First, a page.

My letter to Richard Stearns, President and CEO of World Vision, and author of "The Hole in Our Gospel" (the book I am currently reading).


Friday, August 12, 2011
To: Richard Stearns, President, World Vision, Inc.

Dear Mr. Stearns:

You ruined my lunch today.

I was enjoying a delicious BBQ chicken salad at a cute street side café in Santa Barbara. I decided to bring your book, “The Hole in Our Gospel,” as my lunchtime companion. I chomped on my salad as I read chapter 12, “The Horseman of the Apocalypse.” But I couldn’t even make it past the first three pages of this chapter without completely losing my appetite. “How on earth can I continue to eat this meal when there are children dying every five seconds from starvation?”

I was disgusted (not with the salad of course—frankly, it was quite delectable). I was disgusted with the fact that the world can and does produce enough food to feed everyone on earth, yet 850 million people go hungry every day. I was disgusted and horrified by the statistics I read in your book (which I’ve read many times in newspapers, magazines, and my own research—but for some reason it bothered me more this afternoon). I was disgusted that I wasn’t doing more in that moment to be a part of the solution.

As a mother of two young children (ages 5 and 1 ½), your book hits a soft spot in my heart. As a follower of Christ, your book challenges me to live the kind of faith I have always sought out (but sometimes have not had the courage to put into action). As a journalist, your book reminds me to continue to be a voice for those who don’t have one.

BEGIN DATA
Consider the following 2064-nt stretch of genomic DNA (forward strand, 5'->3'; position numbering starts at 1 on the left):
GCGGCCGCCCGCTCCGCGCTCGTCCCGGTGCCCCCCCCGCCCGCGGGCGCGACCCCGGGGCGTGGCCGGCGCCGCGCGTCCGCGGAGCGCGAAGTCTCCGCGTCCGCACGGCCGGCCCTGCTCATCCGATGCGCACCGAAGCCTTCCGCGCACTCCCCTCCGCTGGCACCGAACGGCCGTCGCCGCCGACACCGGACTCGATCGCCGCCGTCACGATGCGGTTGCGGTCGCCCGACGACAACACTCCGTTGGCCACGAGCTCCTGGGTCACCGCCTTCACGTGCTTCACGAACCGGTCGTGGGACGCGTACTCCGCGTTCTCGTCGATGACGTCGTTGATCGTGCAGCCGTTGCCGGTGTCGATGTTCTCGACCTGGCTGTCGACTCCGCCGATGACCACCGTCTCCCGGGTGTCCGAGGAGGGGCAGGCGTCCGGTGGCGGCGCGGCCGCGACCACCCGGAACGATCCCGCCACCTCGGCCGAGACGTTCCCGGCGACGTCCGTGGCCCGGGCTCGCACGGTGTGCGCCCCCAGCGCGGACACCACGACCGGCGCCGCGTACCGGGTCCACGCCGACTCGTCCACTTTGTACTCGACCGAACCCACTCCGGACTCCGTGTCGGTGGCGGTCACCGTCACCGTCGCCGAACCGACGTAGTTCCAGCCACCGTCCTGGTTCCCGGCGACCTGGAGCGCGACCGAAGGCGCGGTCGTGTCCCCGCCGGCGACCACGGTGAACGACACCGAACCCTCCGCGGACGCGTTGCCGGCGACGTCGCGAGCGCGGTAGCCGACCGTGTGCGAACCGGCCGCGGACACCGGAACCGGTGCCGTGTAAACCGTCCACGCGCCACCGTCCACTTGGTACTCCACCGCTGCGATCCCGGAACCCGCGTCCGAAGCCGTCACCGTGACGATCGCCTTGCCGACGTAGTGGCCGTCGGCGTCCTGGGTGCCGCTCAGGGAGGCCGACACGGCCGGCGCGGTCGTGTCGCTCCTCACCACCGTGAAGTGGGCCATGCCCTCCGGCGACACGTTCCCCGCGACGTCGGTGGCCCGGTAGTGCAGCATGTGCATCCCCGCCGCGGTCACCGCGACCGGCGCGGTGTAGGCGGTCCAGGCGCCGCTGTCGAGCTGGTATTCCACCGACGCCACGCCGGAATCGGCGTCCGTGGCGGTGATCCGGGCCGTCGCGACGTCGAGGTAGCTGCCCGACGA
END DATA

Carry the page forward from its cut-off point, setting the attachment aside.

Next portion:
I traveled on an assignment to Lusaka, Zambia during the summer of 2007. I was part of a small team (myself, a filmmaker, a producer, two photographers, and one teacher) sent there to cover the AIDS crisis and its devastating effect on the country’s 1.5 million children. We spent two weeks meeting and interviewing church and community leaders, teachers, and families. But the most profound experience was spending time with some of the 75,000 homeless children that live on the streets of Lusaka.

Reading about your travels to Africa reminds me of the scenes we witnessed in Zambia that summer: hungry and naked children aimlessly wandering about their villages, children rummaging through trash ravines searching for food, mass graves everywhere.

But I also saw great hope and strength amidst the darkness of poverty and disease. There are many people we met (including Rev. Aaron Chilunjika, founder of Full Proof Mission and Chisomo Drop-in Centre in Lusaka) who are changing history every single day.
I came back from Africa a changed person. “How can I return to my life here in the States and not do anything?” When you see that much poverty and despair, it leaves a mark on you. Permanently. 

So I founded a non-profit called Knowledge Empowers (sounds fancy, but it was started on a shoestring budget in my living room). Our goal is to raise $832 annually for a young man we met in Lusaka (his name is Twambo "Chips" Matembo) to attend secondary school. My dream is to someday send many more Zambian children to school. You can check it out, if you’re curious (

Well, back to the story about my salad. I didn’t finish it (my waitress even asked me if there was something wrong with it). I packed up, left the café, and went straight to my computer to do some research. I visited World Vision’s website and found two children from Zambia, both the ages of my children (the baby girl has the EXACT same birthday as my daughter, Isobel!). My husband and I are now sponsors of Lidiya, 1, and Alan, 5.

I must say, Mr. Stearns, thank you for ruining my lunch today. May God continue to use you powerfully for His Kingdom!

Sincerely yours,
Jennifer Cho Salaff